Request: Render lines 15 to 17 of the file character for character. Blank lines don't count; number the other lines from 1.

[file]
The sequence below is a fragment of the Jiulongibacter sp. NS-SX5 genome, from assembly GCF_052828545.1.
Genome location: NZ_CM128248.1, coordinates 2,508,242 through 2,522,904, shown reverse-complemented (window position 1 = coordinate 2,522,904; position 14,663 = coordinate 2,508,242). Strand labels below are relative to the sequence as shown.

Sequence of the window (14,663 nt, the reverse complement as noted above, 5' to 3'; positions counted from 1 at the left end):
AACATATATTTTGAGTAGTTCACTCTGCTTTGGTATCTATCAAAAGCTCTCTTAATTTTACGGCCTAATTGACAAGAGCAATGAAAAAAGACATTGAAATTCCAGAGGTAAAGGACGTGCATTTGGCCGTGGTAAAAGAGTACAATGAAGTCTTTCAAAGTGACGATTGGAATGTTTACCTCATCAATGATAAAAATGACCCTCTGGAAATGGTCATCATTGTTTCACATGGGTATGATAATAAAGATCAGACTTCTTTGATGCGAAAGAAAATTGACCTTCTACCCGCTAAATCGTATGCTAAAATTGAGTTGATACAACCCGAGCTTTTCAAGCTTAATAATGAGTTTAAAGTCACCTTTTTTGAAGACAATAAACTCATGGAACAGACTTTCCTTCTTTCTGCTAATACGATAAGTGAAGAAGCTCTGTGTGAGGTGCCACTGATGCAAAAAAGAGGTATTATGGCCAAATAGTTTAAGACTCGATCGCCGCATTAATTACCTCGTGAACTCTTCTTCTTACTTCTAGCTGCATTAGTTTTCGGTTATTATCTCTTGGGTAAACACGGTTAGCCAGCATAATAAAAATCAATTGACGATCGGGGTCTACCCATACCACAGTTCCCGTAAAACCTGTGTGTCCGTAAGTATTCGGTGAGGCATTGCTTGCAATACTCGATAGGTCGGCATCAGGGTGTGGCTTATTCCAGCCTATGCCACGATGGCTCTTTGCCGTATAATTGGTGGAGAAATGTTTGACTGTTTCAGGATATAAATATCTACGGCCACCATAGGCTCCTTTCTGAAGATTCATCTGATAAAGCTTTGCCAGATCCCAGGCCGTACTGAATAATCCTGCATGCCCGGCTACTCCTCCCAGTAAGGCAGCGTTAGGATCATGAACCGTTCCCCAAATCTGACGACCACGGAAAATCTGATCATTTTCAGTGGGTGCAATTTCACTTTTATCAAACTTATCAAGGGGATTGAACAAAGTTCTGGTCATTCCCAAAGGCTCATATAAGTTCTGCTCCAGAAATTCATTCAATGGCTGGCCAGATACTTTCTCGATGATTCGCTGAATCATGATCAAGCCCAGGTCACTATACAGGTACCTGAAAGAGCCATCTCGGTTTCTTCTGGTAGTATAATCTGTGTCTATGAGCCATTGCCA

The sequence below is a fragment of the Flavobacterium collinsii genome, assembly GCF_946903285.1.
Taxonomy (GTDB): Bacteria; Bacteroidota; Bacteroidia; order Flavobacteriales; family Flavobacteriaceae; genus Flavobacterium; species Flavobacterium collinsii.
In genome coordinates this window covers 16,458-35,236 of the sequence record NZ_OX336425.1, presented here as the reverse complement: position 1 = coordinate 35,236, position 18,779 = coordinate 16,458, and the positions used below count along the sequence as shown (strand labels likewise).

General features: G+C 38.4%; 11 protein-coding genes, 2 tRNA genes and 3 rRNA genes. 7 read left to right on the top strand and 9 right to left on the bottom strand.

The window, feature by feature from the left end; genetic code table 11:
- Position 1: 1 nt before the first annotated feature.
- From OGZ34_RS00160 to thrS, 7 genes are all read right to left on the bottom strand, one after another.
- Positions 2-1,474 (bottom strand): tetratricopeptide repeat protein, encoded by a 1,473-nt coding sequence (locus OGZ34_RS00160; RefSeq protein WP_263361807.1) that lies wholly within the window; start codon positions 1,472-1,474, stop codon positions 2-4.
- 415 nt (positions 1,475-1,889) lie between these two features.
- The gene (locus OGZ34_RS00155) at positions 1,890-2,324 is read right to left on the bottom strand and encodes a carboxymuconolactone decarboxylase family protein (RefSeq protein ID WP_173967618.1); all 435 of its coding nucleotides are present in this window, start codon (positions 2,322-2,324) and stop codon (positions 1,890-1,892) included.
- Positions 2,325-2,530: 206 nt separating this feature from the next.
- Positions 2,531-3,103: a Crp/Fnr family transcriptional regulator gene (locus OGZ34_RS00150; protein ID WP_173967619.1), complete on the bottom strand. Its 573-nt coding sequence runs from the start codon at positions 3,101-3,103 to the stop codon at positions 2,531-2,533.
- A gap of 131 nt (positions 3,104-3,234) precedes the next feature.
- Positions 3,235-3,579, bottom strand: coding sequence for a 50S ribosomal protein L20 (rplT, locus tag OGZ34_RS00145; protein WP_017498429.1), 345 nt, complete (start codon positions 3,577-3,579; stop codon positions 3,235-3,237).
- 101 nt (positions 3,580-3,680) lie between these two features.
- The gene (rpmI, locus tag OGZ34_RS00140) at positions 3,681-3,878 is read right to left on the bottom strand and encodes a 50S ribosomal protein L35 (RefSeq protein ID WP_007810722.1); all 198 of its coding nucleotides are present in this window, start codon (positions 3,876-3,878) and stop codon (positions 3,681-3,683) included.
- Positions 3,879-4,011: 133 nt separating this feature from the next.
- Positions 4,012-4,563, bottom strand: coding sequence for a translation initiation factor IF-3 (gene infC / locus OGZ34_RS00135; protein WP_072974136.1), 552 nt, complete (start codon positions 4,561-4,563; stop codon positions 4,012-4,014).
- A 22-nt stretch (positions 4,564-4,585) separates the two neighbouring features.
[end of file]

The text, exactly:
- Positions 2,325-2,530: 206 nt separating this feature from the next.
- Positions 2,531-3,103: a Crp/Fnr family transcriptional regulator gene (locus OGZ34_RS00150; protein ID WP_173967619.1), complete on the bottom strand. Its 573-nt coding sequence runs from the start codon at positions 3,101-3,103 to the stop codon at positions 2,531-2,533.
- A gap of 131 nt (positions 3,104-3,234) precedes the next feature.